What Did We Learn At the Champions Classic? Part 2: Michigan St-Kansas
by: Jonathan Givony - President, Mike Schmitz
November 18, 2015
Analyzing the play of the top prospects seen in the second game of last night's Champions Classic between Michigan State and Kansas, including video from Mike Schmitz.Champions Classic, Part One: Kentucky-DukeDenzel Valentine, 6'5, Senior, PG/SG, Michigan State
29 points, 7-14 2P, 3-9 3P, 6-8 FT, 12 rebounds, 12 assists, 1 turnover, 0 steals, 38 minutes
Mike Schmitz Video Breakdown
With a horde of NBA scouts and executives in attendance, Denzel Valentine had perhaps his best game in a Michigan State uniform, posting a triple double and completely taking over in the second half to lead his team back from a double digit deficit to victory.
If Valentine didn't bring the ball up the floor for Michigan State, it didn't take long for the ball to either be swung to him to initiate the offense, or for a set play to be run to get him a jump-shot, as he ended up scoring or assisting on 57 of Michigan State's 79 points.
Valentine's elite combination of ball-handling, footwork and ability to operate at different speeds made him extremely difficult for Kansas to stay in front of, as he is liable to thread the needle with a perfect pass, pull-up for an off-balance jump-shot, or hit some kind of circus floater/runner/sky-hook from all kinds of angles inside the arc. Kansas tried every strategy possible to slow him down on the pick and roll, but he would just wait patiently to see how the defense would react, keep his dribble alive, and then make the correct read to continue to frustrate them.
In addition to his ability to handle the ball and find the open man, its Valentine's shooting ability, both with his feet set and off the dribble, that make him such a versatile offensive player. Michigan State repeatedly ran him off quick-hitting screens to free him up for perimeter looks, and he hit a number of difficult pull-ups with a hand in his face when the defense closed out too aggressively.
While Valentine does not possess prototypical NBA athleticism or a great frame, his productivity, skill-level and basketball IQ make him very appealing as a pro prospect. We didn't get a great chance to evaluate his defense, as Kansas' anemic backcourt made him easy to hide and save for the offensive end, and he did struggle somewhat finishing around the basket due to his lack of explosiveness, despite his elite shooting touch. Nevertheless, Valentine's ability to play a variety of different roles, along with his fearless style of play, make it increasingly difficult to count him out as a first round prospect.
Mykhailiuk may be disappointed with the fact that he was the third player off the bench for Kansas and saw only 12 minutes of action, especially considering how poorly Kansas' alternatives at his position played. Mykhailiuk showed some glimpses of his talent and versatility in his limited action, making a very nice post-entry pass to Landen Lucas on his first offensive possession, and then grabbing a defensive rebound in athletic fashion and pushing the ball himself all the way to the basket for an aggressive layup. He also had one very nice block in transition, demonstrating his athleticism, and had another nice hustle play where he eliminated an easy layup by a Michigan State player by digging down on the post, swiping and deflecting the ball off his leg.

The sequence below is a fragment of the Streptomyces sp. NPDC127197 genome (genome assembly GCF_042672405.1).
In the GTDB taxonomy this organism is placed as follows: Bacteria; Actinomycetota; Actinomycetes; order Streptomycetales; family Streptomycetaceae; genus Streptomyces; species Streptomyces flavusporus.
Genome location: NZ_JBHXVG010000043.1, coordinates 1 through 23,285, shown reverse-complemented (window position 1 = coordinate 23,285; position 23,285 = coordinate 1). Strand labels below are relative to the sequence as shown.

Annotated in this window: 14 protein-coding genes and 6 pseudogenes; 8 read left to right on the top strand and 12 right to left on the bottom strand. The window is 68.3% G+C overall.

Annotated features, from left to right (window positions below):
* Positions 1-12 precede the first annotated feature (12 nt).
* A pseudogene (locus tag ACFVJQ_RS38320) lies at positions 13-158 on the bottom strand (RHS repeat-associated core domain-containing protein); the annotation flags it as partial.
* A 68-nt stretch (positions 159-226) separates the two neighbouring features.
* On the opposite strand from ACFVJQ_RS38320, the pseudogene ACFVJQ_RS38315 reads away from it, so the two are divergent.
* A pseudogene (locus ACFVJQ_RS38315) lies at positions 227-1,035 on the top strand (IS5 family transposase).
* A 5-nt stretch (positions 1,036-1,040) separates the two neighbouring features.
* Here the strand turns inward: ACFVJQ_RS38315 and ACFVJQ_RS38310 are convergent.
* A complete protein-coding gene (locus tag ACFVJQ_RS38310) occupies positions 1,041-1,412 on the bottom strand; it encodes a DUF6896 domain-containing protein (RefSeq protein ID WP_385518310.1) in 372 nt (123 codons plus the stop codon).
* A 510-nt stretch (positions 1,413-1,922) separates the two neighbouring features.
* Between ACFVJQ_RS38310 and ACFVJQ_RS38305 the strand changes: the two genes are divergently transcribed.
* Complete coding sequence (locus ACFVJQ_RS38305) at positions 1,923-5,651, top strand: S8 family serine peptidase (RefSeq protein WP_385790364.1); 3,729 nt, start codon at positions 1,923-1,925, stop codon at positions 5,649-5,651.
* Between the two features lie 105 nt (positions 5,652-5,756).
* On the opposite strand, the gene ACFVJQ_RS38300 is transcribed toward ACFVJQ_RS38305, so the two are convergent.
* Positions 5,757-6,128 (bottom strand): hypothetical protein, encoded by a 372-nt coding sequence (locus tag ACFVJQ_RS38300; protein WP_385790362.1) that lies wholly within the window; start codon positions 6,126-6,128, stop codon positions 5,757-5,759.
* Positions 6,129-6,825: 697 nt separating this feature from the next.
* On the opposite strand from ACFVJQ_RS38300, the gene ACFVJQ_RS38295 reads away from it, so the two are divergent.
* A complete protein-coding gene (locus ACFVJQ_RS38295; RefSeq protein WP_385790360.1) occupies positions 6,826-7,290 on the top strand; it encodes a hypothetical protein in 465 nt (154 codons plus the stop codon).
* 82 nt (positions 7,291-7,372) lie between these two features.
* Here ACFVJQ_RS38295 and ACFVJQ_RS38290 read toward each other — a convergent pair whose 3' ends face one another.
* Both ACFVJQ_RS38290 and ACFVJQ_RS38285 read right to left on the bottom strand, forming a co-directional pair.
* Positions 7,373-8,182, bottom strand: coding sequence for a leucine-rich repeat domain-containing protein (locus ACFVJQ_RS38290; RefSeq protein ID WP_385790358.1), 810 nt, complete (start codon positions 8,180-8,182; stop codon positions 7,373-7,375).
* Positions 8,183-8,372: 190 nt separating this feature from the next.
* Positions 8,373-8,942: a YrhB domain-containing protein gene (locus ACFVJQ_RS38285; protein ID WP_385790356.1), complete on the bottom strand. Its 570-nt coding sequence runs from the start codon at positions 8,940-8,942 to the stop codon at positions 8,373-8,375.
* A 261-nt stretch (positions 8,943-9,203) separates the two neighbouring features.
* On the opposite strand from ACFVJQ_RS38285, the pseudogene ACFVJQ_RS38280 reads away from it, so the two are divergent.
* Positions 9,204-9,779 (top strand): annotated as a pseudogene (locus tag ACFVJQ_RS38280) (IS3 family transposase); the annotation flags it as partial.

It wasn't all positive for Mykhailiuk, though, as he struggled to create good looks in the half-court in limited opportunities, driving into brick walls and throwing up an air-balled pull-up on one occasion, and an air-balled floater on another. He also got lost at times on defense in both the half-court and full-court, which clearly drew the ire of Bill Self and likely contributed to his limited playing time. Still only 18, and a year and a half younger than teammate freshman Carlton Bragg, despite being a sophomore, Mykhailiuk is clearly still at an early stage of his development. But that's exactly the reason he decided to come play college basketball instead of signing a lucrative contract in Europe, so he could play through his mistakes. Unfortunately for him, he's still 2-3 years younger than the other wing options seeing time in front of him at the moment, and is thus paying the price for his lack of experience.
Perry Ellis will play a huge role in how far Kansas goes this season, and it became clear very early on in this game that a significant part of their offense will be built around him. Ellis needed 18 shots to get his 21 points, but showed his versatility as a college player, scoring inside the post with his back to the basket and an array of moves, attacking in a straight line from the perimeter, and finding easy baskets off broken plays. He hit a pull-up 3-pointer and a long catch and shoot 2, which is a good sign considering the transition he'll likely eventually have to make at the pro level to being more of a perimeter oriented player at his size, but struggled to score as a transition ball-handler, demonstrating some of his limitations athletically and skill-level. His defense was fairly average as well, as he got posted up on a few occasions and was scored over due to his lack of size and length, and also struggled when forced to switch out onto the perimeter on pick and rolls. All in all, this game didn't tell us anything we didn't already know about Ellis, as he's a very well-known player at the college level.
Selden looked very much like the same player we saw as a sophomore, really struggling to make his presence felt on either end of the floor. He looked passive for long stretches of the game both offensively and defensively, and continues to have a difficult time creating good looks and using his strong frame to his advantage. Selden shot just 39.5% from 2-point range last season, and went just 1-6 on the evening inside the arc, many of those coming inside the paint.